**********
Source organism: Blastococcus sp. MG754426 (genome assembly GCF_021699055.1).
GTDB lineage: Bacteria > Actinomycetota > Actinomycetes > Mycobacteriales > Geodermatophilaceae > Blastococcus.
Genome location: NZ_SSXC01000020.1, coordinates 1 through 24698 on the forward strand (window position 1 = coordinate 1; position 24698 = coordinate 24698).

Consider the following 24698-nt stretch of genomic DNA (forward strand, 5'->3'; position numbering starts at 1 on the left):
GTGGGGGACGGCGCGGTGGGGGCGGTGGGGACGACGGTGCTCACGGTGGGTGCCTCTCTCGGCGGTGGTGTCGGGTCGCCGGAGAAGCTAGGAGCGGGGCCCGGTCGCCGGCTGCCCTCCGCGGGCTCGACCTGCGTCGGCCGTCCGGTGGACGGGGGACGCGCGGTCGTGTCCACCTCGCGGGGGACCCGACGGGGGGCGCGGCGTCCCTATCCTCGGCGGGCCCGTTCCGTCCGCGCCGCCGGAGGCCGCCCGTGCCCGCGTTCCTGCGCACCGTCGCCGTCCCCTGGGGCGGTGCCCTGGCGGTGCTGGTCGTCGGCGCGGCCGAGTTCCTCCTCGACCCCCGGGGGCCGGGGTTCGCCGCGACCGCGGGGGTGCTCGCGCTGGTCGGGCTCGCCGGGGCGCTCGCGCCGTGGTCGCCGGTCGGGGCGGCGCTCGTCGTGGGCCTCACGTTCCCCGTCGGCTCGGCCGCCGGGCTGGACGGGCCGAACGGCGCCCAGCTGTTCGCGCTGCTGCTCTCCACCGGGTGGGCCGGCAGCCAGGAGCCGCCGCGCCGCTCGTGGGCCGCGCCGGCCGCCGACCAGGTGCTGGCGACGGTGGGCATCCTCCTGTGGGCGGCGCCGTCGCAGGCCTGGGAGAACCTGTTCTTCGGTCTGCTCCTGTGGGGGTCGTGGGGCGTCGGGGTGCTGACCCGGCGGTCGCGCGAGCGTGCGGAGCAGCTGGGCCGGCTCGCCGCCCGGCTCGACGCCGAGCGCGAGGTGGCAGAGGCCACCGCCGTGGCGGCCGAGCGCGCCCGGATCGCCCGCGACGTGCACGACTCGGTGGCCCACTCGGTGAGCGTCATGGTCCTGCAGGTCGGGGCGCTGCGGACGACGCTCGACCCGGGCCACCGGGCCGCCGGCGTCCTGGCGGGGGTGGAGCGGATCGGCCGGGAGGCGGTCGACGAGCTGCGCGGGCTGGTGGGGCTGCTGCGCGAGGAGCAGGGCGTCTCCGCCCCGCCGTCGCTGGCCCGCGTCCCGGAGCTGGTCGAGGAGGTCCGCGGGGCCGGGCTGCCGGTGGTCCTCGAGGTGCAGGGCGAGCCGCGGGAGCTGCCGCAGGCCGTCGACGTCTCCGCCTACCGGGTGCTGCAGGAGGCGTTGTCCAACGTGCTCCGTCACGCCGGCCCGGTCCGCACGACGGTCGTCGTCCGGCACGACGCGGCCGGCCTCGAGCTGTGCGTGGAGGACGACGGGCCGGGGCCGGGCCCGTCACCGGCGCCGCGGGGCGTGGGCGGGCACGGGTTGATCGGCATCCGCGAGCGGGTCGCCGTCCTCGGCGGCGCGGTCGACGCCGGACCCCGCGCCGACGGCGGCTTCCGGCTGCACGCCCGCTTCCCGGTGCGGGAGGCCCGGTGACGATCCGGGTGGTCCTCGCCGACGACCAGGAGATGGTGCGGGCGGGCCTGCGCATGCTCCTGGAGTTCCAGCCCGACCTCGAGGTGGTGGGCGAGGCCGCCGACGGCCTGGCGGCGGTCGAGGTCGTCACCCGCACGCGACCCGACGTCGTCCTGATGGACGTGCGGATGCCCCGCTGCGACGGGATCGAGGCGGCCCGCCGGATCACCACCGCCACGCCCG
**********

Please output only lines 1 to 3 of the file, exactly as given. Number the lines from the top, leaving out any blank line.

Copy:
Source organism: Blastococcus sp. MG754426 (genome assembly GCF_021699055.1).
GTDB lineage: Bacteria > Actinomycetota > Actinomycetes > Mycobacteriales > Geodermatophilaceae > Blastococcus.
Genome location: NZ_SSXC01000020.1, coordinates 1 through 24698 on the forward strand (window position 1 = coordinate 1; position 24698 = coordinate 24698).